Phasing Out Internal Combustion Engines? It’s Already Happening
Several automakers have already confessed to having stopped development on any new internal combustion engines.
Some have taken the multistep approach, however, phasing out development in some markets before others.
A visible glimpse of the end: Cadillac has said the CT4 and CT5 are last V-cars it will produce.
The automakers are making it official—they’re phasing out internal combustion and heading, with varying degrees of happiness, into an all-electric future. So at what point does the more than 120-year history of producing and improving gas and diesel engines actually stop? Some carmakers are saying that process is already well underway, and no more multimillion-dollar engine development plans will get approved.
Stellantis was late to electrification, but it is making up for lost time in 2021, especially since the Fiat Chrysler/PSA merger that created the company. The Jeep Wrangler 4xe is a plug-in hybrid with a four-cylinder turbo engine and two electric motors for a combined 350 hp. Asked if the gas engine had reached the end of the line, Stellantis spokeswoman Lisa Barrow said, “We have said there will be a 4xe powertrain for the redesigned Jeep Grand Cherokee. We haven’t made any other engine announcements yet.”
Source with much more:
Everything takes time and LFP is a great transitional until solid state are ready for prime time which they are not.
In the article they are shooting for 2050.
For everyone interested in what's doable,when, and what is being done now.
Here is an 8 minute video that explains the different battery types and solid state my bet on the winner:
That video is from this article in Autoweek that starts with this paragraph:
"The world of the internal combustion engine will sadly, but very necessarily, come to a close at some point in many of our lifetimes. Hybrids and electric vehicles are becoming more affordable and more advanced at a rapid pace, which means batteries are taking the place of fossil fuels. This has led to an equally rapid progression in battery technology, with the main goals of improving capacity, charging times, and safety. One major advancement in this field is the advent of solid-state batteries, which promise to push the boundaries of the limitations that current lithium-ion batteries carry."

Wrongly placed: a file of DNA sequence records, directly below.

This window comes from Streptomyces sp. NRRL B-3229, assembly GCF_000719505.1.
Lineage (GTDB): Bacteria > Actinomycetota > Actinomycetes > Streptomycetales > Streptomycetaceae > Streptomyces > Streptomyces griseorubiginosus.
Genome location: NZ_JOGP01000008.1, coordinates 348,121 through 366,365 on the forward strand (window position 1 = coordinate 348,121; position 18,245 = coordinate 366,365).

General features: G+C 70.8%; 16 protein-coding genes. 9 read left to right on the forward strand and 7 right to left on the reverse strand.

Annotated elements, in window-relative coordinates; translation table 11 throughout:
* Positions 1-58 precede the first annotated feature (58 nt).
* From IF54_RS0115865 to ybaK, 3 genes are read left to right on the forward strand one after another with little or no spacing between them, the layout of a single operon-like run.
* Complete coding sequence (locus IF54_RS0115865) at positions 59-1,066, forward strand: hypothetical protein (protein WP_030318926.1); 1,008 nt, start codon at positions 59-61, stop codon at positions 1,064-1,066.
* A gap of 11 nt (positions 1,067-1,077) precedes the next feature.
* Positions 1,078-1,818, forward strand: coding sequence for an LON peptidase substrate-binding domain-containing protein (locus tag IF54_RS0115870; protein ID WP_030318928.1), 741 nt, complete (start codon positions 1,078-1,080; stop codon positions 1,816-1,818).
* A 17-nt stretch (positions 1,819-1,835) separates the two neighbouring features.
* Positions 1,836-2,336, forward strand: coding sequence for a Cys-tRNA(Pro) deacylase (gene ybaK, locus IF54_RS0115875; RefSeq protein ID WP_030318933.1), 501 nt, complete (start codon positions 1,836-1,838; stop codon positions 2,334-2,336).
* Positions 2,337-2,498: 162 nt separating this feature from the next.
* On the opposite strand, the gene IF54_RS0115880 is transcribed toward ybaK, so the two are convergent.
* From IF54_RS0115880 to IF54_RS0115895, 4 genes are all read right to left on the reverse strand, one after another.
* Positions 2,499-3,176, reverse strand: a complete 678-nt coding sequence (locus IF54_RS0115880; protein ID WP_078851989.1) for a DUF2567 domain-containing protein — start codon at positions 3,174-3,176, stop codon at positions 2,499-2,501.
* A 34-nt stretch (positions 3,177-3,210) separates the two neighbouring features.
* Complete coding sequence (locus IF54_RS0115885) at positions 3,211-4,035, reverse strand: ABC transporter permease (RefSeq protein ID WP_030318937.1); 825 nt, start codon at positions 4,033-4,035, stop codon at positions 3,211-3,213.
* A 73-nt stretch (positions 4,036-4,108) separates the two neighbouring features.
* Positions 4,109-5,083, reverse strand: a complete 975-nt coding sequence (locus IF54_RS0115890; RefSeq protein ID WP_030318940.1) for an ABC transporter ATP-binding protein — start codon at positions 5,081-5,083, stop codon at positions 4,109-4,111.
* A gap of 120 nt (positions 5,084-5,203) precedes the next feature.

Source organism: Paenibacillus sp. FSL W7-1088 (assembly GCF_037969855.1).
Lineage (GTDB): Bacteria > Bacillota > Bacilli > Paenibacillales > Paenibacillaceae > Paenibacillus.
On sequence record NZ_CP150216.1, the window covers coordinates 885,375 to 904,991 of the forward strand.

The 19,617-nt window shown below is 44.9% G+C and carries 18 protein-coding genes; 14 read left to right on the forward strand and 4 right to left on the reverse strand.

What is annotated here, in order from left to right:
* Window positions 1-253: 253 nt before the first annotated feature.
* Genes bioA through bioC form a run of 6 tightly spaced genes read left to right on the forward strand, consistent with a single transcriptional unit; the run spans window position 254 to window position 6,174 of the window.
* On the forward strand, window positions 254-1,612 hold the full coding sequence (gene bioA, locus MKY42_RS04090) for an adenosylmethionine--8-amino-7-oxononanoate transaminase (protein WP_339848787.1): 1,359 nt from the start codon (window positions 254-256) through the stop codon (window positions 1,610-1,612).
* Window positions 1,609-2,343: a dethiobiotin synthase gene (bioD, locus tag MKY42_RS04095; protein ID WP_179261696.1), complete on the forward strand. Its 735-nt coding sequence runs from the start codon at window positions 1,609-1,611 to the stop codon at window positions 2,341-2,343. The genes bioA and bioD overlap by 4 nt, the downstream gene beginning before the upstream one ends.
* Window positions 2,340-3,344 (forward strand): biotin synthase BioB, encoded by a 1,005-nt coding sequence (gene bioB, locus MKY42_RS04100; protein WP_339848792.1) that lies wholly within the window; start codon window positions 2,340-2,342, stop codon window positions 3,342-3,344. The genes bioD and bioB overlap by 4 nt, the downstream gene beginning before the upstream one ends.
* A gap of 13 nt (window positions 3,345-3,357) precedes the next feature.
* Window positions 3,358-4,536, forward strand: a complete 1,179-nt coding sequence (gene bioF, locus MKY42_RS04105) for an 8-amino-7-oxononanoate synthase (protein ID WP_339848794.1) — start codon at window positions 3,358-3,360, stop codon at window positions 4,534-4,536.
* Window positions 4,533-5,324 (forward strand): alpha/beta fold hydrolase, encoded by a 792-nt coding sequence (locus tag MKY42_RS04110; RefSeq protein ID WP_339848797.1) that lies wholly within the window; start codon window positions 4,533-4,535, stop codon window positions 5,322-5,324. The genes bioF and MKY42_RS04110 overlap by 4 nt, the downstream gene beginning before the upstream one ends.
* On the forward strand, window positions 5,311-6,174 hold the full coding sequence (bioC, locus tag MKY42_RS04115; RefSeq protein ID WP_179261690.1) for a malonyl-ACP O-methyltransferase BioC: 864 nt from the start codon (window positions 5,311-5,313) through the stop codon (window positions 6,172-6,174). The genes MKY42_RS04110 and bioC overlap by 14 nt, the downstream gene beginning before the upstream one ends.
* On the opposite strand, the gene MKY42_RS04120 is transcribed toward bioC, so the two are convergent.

This Autoweek article with links to related interesting articles:
https://www.autoweek.com/news/technology/a36189339/solid-state-batteries/#:~:text=Solid-state batteries are%2C for now%2C still in development.,partnership with battery produces on their own projects.
In the excerpt:
"The European Green Deal is one of the world’s most ambitious climate policies to usher the European Union into the net zero economy by 2050. To happen, it will require a massive ramp up of technologies from wind turbines to electric car batteries, but the question is how much of the value will be captured by industry in Europe."
And there is more in the article on moving production to the US and we do have untapped resources.
If you are going to nay say posts of mine point out which parts you agree with and which you don't.
But you have to read the article first not react to the headline. It is there and more in black and white above.
Since I supply the links you can also go to the original article and comment there and get an answer.
They said they are going to produce the raw materials.
I've already done all that. I have a Pixel 7 Pro with 512 GB storage on order directly from Google. The trade-in estimate was $440 for my Pixel 6 Pro (with 512 GB). Mine has been in an Otterbox with a screen protector for its entire live so I know is it in perfect condition.
I shipped the DSLR to B&H photo; they've estimated $450 as the trade-in value and they were pretty honest when I sold my previous SLR to them.
With both of these, the net cost of the 7 Pro will be ~$250.